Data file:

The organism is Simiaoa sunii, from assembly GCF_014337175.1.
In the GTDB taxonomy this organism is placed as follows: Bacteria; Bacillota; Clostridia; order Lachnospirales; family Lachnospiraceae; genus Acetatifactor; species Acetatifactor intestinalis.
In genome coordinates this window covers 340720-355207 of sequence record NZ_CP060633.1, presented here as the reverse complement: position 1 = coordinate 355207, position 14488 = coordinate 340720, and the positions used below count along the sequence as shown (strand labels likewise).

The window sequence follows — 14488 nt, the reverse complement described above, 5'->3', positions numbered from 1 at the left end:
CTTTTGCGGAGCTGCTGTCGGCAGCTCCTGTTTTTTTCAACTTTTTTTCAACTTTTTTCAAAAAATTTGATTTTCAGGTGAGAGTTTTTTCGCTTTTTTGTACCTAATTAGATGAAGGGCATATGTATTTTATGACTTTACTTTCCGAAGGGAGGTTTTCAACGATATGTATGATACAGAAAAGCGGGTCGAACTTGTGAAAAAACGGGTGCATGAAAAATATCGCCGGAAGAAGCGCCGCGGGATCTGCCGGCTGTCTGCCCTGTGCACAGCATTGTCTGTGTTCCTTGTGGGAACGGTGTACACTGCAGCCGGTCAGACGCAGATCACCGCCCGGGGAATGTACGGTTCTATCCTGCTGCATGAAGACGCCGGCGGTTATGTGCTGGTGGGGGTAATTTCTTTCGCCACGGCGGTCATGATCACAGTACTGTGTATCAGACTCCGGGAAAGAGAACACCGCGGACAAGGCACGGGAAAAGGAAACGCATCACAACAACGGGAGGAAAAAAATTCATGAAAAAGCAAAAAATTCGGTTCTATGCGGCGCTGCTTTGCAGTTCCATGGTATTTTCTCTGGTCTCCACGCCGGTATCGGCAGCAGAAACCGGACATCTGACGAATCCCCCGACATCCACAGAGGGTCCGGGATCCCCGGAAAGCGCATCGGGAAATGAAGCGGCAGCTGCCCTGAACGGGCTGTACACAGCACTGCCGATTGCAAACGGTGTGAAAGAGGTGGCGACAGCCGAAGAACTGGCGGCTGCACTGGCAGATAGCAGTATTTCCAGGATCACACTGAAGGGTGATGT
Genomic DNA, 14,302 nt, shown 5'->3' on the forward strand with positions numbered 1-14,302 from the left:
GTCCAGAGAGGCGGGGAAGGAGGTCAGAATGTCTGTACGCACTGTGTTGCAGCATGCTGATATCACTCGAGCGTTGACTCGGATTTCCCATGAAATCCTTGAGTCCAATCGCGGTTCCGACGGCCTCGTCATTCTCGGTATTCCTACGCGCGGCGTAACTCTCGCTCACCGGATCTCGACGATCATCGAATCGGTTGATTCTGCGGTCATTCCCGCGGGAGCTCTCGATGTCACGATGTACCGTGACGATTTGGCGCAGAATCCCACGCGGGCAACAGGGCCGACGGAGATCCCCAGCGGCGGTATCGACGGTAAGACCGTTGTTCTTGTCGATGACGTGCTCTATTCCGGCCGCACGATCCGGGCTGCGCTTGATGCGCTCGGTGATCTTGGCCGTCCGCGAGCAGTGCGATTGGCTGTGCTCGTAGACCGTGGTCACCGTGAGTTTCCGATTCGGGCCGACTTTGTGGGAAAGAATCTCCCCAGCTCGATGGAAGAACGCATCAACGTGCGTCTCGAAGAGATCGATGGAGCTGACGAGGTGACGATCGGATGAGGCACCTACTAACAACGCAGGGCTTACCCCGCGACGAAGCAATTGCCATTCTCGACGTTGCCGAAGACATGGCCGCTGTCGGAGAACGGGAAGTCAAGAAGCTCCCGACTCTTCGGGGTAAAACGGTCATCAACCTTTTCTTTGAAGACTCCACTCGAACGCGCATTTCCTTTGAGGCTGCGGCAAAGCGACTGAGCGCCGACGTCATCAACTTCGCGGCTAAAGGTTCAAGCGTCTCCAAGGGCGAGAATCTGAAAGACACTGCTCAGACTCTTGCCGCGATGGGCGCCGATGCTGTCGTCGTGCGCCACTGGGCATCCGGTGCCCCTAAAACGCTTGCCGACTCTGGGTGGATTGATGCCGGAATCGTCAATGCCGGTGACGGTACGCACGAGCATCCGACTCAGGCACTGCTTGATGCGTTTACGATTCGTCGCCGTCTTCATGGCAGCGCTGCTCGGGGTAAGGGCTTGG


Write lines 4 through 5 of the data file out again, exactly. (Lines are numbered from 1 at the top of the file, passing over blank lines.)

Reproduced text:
The window sequence follows — 14488 nt, the reverse complement described above, 5'->3', positions numbered from 1 at the left end:
CTTTTGCGGAGCTGCTGTCGGCAGCTCCTGTTTTTTTCAACTTTTTTTCAACTTTTTTCAAAAAATTTGATTTTCAGGTGAGAGTTTTTTCGCTTTTTTGTACCTAATTAGATGAAGGGCATATGTATTTTATGACTTTACTTTCCGAAGGGAGGTTTTCAACGATATGTATGATACAGAAAAGCGGGTCGAACTTGTGAAAAAACGGGTGCATGAAAAATATCGCCGGAAGAAGCGCCGCGGGATCTGCCGGCTGTCTGCCCTGTGCACAGCATTGTCTGTGTTCCTTGTGGGAACGGTGTACACTGCAGCCGGTCAGACGCAGATCACCGCCCGGGGAATGTACGGTTCTATCCTGCTGCATGAAGACGCCGGCGGTTATGTGCTGGTGGGGGTAATTTCTTTCGCCACGGCGGTCATGATCACAGTACTGTGTATCAGACTCCGGGAAAGAGAACACCGCGGACAAGGCACGGGAAAAGGAAACGCATCACAACAACGGGAGGAAAAAAATTCATGAAAAAGCAAAAAATTCGGTTCTATGCGGCGCTGCTTTGCAGTTCCATGGTATTTTCTCTGGTCTCCACGCCGGTATCGGCAGCAGAAACCGGACATCTGACGAATCCCCCGACATCCACAGAGGGTCCGGGATCCCCGGAAAGCGCATCGGGAAATGAAGCGGCAGCTGCCCTGAACGGGCTGTACACAGCACTGCCGATTGCAAACGGTGTGAAAGAGGTGGCGACAGCCGAAGAACTGGCGGCTGCACTGGCAGATAGCAGTATTTCCAGGATCACACTGAAGGGTGATGT